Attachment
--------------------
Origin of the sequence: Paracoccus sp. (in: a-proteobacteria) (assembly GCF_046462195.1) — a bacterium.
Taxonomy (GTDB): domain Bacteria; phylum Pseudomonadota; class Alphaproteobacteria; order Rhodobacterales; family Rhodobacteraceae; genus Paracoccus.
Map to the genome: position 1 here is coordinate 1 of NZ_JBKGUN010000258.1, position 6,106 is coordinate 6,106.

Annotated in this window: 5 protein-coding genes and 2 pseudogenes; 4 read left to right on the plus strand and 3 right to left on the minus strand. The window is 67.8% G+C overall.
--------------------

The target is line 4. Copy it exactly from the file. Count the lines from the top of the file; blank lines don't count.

Annotated in this window: 5 protein-coding genes and 2 pseudogenes; 4 read left to right on the plus strand and 3 right to left on the minus strand. The window is 67.8% G+C overall.